You don’t have to be Jewish to Love The Golden Bride

 

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By Myra Chanin

 

You wouldn’t believe what’s going on at the going-on-101-years-young National Yiddish Theater Folksbiene! Partnering with the Museum of Jewish Heritage in Battery Park has given them a permanent home for the first time in 40 years! Not just a home, but a HOME! with a view of every immigrant’s favorite sight for sore eyes. The Statue of Liberty!

 

With God’s help (and contributions from supportive foundations and individual enthusiasts) NYTF is still alive and singing in a language people declared was as dead as Latin! Their current production, The Golden Bride, in Yiddish with English and Russian subtitles, looks like a tri-lingual hit. Why? Why not? It’s gotten non-stop glowing notices on theatrical websites, and, best of all, a rave review and a starred listing in the Friday Arts section of the New York Times from critic Laura Collins-Hughes! None of her three names sounds Jewish, but her appreciation of recent Yiddish productions — The Golden Bride and Death of a Salesman – suggests that some of her DNA travelled to Ellis Island in steerage.

 

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The story behind NYTF’s current production is spooky. A 1923 hit followed by an international tour, The Golden Bride was revived in 1948 and then forgotten, despite a melodious score by “The Jewish Victor Herbert,” Joseph Rumshinsky. As for Frieda Freiman’s charming libretto, she had to give her husband credit for the work to get it published! Oy vey! Did Rumshinsky have any influence on Broadway’s Jewish tunesmiths? Hard to say, but in his autobiography, he mentions hearing one of his tunes played by a neighbor’s son through an open window. The kid’s name? George Gershwin, who frequented the local Yiddish theaters with his older brother Ira.

 

In 1984 after 36 years of oblivion, Harvard Music Librarian, Michael Ochs, stumbled on a substantial but incomplete manuscript of The Golden Bride’s vocal score in the library stacks and was stunned to learn that Rumshinsky had composed 100 operettas. Before Ochs returned the original manuscript, he made a copy for himself and kept it in mind. In 2002 when he retired as Music Editor at W.W. Morton, he sent a proposal to the American Musicological Association about translating the libretto into English for publication. Their enthusiastic response led him to YIVO, New York’s Institute for Jewish Research, where he found a typescript of the dialogue and lyrics in the papers donated by Freiman’s grandchildren, David and Lisa Roth. YIVO’s musical archivist and Yiddish music Doyenne, the late Chana Mlotek, told her son Zalman Mlotek, Artistic Director of the NYTF to call Ochs. It was a match made in heaven.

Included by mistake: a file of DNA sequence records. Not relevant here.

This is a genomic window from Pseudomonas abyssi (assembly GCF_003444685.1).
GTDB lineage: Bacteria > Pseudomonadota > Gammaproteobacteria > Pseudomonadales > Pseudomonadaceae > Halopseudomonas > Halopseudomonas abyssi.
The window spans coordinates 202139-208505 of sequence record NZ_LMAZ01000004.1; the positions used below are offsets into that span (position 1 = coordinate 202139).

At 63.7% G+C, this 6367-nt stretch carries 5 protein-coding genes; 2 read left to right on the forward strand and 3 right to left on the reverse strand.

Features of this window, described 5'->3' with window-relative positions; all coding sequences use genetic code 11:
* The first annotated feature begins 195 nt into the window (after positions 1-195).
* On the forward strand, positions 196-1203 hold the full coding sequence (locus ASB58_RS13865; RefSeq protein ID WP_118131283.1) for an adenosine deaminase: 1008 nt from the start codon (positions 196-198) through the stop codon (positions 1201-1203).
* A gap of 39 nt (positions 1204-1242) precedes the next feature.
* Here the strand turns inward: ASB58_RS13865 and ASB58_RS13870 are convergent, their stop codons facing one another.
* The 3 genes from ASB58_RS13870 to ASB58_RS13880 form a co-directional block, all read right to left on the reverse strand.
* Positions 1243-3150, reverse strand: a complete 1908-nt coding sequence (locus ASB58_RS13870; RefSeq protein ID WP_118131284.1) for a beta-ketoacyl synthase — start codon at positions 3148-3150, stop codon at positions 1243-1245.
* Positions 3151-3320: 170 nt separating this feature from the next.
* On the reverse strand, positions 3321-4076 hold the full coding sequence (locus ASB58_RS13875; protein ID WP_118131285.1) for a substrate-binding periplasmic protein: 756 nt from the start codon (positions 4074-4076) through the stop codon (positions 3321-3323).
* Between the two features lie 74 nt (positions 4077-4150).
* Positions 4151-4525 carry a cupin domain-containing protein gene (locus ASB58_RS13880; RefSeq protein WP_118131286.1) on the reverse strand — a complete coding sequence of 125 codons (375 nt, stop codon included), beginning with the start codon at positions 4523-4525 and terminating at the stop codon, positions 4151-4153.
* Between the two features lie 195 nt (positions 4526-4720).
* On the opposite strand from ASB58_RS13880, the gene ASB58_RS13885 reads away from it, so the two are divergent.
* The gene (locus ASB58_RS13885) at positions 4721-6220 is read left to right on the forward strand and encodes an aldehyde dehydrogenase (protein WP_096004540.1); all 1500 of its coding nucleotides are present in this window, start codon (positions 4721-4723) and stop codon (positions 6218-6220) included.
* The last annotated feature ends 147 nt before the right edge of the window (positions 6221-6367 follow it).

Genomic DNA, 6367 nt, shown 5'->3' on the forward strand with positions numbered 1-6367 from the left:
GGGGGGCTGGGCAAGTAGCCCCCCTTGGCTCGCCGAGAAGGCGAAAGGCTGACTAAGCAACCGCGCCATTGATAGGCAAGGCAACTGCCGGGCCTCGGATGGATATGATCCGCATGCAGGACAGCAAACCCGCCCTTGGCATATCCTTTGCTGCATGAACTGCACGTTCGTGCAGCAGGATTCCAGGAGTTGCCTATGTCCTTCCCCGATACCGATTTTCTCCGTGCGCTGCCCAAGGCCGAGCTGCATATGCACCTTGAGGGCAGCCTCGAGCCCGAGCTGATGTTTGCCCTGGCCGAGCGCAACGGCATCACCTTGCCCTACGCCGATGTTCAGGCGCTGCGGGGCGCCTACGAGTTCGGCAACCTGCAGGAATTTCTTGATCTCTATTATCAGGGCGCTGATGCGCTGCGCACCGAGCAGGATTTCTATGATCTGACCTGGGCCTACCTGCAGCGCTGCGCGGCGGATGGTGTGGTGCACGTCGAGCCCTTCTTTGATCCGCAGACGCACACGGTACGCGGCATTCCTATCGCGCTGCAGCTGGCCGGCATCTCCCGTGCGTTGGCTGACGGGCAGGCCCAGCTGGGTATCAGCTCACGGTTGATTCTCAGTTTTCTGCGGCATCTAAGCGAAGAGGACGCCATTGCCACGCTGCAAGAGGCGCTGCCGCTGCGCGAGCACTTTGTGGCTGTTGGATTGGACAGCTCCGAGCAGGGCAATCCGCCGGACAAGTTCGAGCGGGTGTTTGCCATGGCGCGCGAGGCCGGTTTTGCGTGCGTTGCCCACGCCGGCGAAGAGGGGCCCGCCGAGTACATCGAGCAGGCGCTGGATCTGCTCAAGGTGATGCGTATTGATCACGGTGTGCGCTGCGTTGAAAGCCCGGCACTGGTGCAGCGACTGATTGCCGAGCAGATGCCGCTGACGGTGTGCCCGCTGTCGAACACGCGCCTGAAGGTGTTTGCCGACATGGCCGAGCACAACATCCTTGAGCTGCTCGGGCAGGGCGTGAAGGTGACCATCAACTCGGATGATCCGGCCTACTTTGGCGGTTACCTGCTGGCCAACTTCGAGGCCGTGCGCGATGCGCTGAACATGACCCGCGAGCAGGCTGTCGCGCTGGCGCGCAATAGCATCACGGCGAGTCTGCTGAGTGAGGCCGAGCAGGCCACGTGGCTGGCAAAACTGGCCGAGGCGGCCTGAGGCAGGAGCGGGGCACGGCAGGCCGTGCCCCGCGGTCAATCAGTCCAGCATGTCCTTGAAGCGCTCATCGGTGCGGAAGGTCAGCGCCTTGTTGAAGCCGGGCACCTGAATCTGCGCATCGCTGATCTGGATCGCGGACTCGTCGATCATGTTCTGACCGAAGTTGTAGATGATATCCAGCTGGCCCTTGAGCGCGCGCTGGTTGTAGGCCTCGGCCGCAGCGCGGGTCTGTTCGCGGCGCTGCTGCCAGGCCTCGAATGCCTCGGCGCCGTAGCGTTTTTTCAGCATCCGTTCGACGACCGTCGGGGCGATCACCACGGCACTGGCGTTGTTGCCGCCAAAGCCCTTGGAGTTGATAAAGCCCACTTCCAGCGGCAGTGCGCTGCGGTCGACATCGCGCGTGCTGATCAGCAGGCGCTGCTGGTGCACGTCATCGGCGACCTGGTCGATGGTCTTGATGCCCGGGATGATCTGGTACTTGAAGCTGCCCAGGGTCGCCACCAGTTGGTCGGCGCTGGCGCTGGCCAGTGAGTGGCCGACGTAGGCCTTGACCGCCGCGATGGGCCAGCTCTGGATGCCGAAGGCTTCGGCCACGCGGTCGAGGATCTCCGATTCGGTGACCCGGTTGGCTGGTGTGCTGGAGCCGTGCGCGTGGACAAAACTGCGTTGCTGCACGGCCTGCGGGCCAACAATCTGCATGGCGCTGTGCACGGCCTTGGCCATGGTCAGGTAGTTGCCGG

Mlotek was only familiar with the show’s hit song, “Mayn Goldele” but nothing else and joined in the research. They found scraps and bits at Harvard, YIVO and surprisingly at UCLA where the original orchestrations had been donated by Rumshinsky’s children, Murray Rumshinsky and Betty Rumshinsky Fox.

 

Ochs compiled and edited the full score, Mlotek unveiled it in 2014 at a NYTF concert with piano accompaniment followed by full orchestral performance at Rutgers in August 2015. Both Ochs and Mlotek understood the charm of the operetta as well as the contemporary appeal of its universal themes – seeking a better life in an unknown country and pursuing and making your dreams come true.

 

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The plot is typical Yiddish soap opera, circa 1930-1940, broadcast every Sunday on ethnic radio stations. Goldele, a beautiful orphan girl… raised in poverty…unexpectedly inherits a fortune…from the father she never knew…and leaves for America to claim her fortune…with proposals from three no-goodnicks and Misha, the medical student who’s loved her since childhood…and vice versa…. promising to marry whoever reunites her with the mother…who vanished when she was an infant. Spoiler alert! Guess which one returns with the true Mama. They marry and live happily at least until the curtain falls.

 

One great joy of this production is the exuberant 14-piece orchestra under the jubilant baton of Zalman Mlotek filling the theater with melodies that had 1923 audiences dancing in the aisles. Equally enthralling were the glorious operatically   trained voices of Rachel Policar as Goldele and Paul Muni-lookalike Cameron Johnson as Misha, who despite their unfamiliarity with Yiddish, in three weeks spoke and sung the language as if they’d grown up in Berdychiv. Adorable in comic roles were Jillian Gottlieb as would be actress Khanele and Glenn Steven Allen’s Jerome, her vaudevillian boyfriend. Adam B. Shapiro as Kalman, the busy matchmaking male yenta. was irresistibly resplendent in a three-piece suit made of red and white fabric that looked like it had been snatched from a Little Italy restaurant tabletop.

 

Well-deserved praise also to Izzy Fields’ handsome costumes, John Dinning’s stetl-to-mansion convertible set along with three cheers for the entire energetic and talented cast. And last but hardly least, heartfelt well-deserved gratitude to co-directors Bryna Wasserman (NYTF Executor Director) and Motl Didner (BYTF Associate Artistic Director} for transforming an old-fashioned operetta into a modern masterpiece.

 

The Golden Bride is a perfect holiday gift. You don’t have to be Jewish to love it. You just have to enjoy melody and charm.

 

Photos: Ben Moody

Until January 3, 2016

Museum of Jewish Heritage

26 Battery Place, NY 10280

www.nytf.org

www.mjhnyc.org

 

 

 

 

 

 

 

 

 

 

 

 

 

 

 

 

 

 

 

 

 

 

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